Just as all Americans remember 9/11, Japanese remember 3/11, the day in 2011 that an earthquake and tsunami overwhelmed the Fukushima Daiichi Nuclear Power Plant, destroying a town, poisoning a wide area around it, and raising questions about nuclear safety in much the same way as the Chernobyl nuclear accident had in 1986.
Now, 12 years later, on August 24 Japan started releasing into the Pacific Ocean more than one million metric tons of treated radioactive water from three of the Fukushima plants damaged reactors—water that has been cooling the reactor fuel. Many more releases will follow, possibly for the next 30-40 years, since the roughly 1000 water storage vessels in the three reactors are about to reach full capacity.
Discharging the water is a necessary step in the planned decommissioning of the plant, which is operated by Tokyo Electric Power Company (TEPCO). The release was approved two years ago by the Japanese government. The IAEA has given its approval, saying the radioactive cesium and strontium have been largely removed and the diluted tritium that remains is a “negligible” amount and therefore safe for humans and fish. The agency plans to continue monitoring the site.
Kan Naoto, who was prime minister at the time of the nuclear accident, testified that “Gorbachev said in his memoirs that the Chernobyl accident exposed the sicknesses of the Soviet system. The Fukushima accident did the same for Japan.” He was referring to what Jeff Kingston calls Japan’s “nuclear village,” that complex of government, private, and other special interests, such as TEPCO, that control the country’s nuclear energy policies.
It is this village that downplayed safety concerns before 3/11 and that sought to salvage Fukushima and nuclear power afterwards. Antinuclear advocates inside and outside Japan had hoped that the Fukushima disaster would doom Japan’s reliance on nuclear energy, but that did not happen. The disaster did awaken mistrust of government decision making, which certainly applies to the reassurances being given now about radioactive water.
The two countries most immediately affected by the discharged water, China and South Korea, had very different reactions. Chinese foreign ministry spokesperson Wang Wenbin called the move “extremely selfish”; China lodged a formal complaint with Tokyo. Wang said China “will take all necessary measures to protect the marine environment, food safety, and public health,” and those measures have turned out to mean a complete ban Japanese seafood exports.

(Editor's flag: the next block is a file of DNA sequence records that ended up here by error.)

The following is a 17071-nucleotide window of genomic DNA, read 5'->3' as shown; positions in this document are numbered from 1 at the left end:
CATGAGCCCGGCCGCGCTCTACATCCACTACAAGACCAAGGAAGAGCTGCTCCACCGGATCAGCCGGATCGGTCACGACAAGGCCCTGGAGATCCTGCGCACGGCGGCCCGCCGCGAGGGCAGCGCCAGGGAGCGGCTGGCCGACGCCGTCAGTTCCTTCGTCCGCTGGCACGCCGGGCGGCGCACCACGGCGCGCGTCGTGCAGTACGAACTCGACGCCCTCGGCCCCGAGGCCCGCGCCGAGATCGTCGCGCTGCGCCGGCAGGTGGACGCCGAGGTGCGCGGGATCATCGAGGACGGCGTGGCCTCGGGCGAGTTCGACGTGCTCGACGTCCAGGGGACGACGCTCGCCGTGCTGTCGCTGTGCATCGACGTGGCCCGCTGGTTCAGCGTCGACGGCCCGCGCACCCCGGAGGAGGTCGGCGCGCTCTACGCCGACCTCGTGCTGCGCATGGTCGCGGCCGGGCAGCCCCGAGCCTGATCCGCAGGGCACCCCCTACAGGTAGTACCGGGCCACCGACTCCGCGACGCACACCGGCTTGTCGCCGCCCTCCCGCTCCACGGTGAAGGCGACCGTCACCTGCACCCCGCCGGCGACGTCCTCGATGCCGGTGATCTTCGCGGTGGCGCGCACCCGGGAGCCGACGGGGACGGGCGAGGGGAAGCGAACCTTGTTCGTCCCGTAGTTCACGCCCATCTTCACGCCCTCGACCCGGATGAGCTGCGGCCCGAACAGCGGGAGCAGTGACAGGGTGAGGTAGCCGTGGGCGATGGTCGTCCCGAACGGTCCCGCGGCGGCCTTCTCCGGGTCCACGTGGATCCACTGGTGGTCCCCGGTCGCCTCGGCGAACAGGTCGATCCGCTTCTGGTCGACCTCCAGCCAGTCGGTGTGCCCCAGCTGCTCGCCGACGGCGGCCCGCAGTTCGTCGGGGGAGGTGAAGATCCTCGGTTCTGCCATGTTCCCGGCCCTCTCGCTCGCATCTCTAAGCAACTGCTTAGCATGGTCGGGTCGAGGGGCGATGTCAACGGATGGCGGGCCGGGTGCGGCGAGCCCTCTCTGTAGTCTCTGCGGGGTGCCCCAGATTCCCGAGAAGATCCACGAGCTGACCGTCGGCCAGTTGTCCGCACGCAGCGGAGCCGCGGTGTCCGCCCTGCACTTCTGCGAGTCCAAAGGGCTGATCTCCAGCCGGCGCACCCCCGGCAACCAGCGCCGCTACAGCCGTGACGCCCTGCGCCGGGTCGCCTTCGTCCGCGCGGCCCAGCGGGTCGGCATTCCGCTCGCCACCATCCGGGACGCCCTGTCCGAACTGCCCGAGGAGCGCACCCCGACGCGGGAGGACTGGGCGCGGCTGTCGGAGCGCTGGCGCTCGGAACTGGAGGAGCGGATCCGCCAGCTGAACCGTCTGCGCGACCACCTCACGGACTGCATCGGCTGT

Hong Kong said the city would “immediately activate” import controls on Japanese seafood from the Fukushima area, and Macau did likewise. South Korea, careful not to criticize Japan right after the Camp David summit that produced a common regional security commitment, said it found nothing technically wrong with Japan’s plan but did not outright support it.
As in China, there have been public protests in Korea. Japan promised to keep South Korea aware of all future developments concerning Fukushima and will allow Korean experts to visit it the IAEA plant monitoring office. Nevertheless, Korea will maintain import restrictions on products from the Fukushima area.
Fishermen, worried about the harm to their industry from Fukushima’s reputation, are not entirely convinced of the water’s safety. And they shouldn’t be. As I’ve noted, leaks of thousands of gallons of contaminated water into the Pacific surely affected fishing in the Fukushima area and probably reached the west coasts of the US and Canada. The water just now being released will be less than one mile offshore from Japan.
A Dangerous Precedent
Azby Brown, an environmental researcher and long resident in Japan who has been covering Fukushima since the initial disaster, puts a finger on the real issues. They go beyond the major problems posed by decommissioning the three reactors and removing and finding a final resting place for the melted nuclear fuel. “The most important questions here,” he says, “may be the example being set.”
The Japanese government and Tepco made the decision to release the water after a process that has been neither fully transparent nor adequately inclusive of important stakeholders, both in Japan and abroad. This plants the seeds for what could be decades of mistrust and contention.
But perhaps even more worrying, Japan is setting a precedent for other governments that might be even less transparent. This is dangerous, particularly in Asia, where more than 140 nuclear power reactors are already in operation and, led by growth in China and India, dozens more are either being built, are in the planning stages or have been proposed.
If Japan can get away with dumping radioactive water, what’s to stop other countries?
Mel Gurtov, syndicated by PeaceVoice, is Professor Emeritus of Political Science at Portland State University and blogs at In the Human Interest.